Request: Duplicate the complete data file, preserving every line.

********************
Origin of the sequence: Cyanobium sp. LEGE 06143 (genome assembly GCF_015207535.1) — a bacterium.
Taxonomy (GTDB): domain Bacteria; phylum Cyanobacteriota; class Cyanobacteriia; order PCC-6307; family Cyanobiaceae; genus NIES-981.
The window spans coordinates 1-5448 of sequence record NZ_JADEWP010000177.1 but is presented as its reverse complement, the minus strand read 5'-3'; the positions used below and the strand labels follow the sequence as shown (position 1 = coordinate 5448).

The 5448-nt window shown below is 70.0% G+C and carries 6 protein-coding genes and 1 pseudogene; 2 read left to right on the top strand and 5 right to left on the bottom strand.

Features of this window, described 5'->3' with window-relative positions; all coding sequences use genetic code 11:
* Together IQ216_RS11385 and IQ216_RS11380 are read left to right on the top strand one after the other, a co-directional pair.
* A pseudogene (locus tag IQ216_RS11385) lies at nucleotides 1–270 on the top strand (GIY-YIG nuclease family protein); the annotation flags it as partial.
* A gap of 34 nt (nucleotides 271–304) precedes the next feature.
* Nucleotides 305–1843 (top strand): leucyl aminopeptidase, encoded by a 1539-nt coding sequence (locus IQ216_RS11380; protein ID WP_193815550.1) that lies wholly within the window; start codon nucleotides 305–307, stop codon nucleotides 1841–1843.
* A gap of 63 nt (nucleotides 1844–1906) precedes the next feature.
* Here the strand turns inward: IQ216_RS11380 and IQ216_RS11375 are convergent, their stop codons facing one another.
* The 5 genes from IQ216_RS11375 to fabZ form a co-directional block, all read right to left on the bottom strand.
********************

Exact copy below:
Origin of the sequence: Cyanobium sp. LEGE 06143 (genome assembly GCF_015207535.1) — a bacterium.
Taxonomy (GTDB): domain Bacteria; phylum Cyanobacteriota; class Cyanobacteriia; order PCC-6307; family Cyanobiaceae; genus NIES-981.
The window spans coordinates 1-5448 of sequence record NZ_JADEWP010000177.1 but is presented as its reverse complement, the minus strand read 5'-3'; the positions used below and the strand labels follow the sequence as shown (position 1 = coordinate 5448).

The 5448-nt window shown below is 70.0% G+C and carries 6 protein-coding genes and 1 pseudogene; 2 read left to right on the top strand and 5 right to left on the bottom strand.

Features of this window, described 5'->3' with window-relative positions; all coding sequences use genetic code 11:
* Together IQ216_RS11385 and IQ216_RS11380 are read left to right on the top strand one after the other, a co-directional pair.
* A pseudogene (locus tag IQ216_RS11385) lies at nucleotides 1–270 on the top strand (GIY-YIG nuclease family protein); the annotation flags it as partial.
* A gap of 34 nt (nucleotides 271–304) precedes the next feature.
* Nucleotides 305–1843 (top strand): leucyl aminopeptidase, encoded by a 1539-nt coding sequence (locus IQ216_RS11380; protein ID WP_193815550.1) that lies wholly within the window; start codon nucleotides 305–307, stop codon nucleotides 1841–1843.
* A gap of 63 nt (nucleotides 1844–1906) precedes the next feature.
* Here the strand turns inward: IQ216_RS11380 and IQ216_RS11375 are convergent, their stop codons facing one another.
* The 5 genes from IQ216_RS11375 to fabZ form a co-directional block, all read right to left on the bottom strand.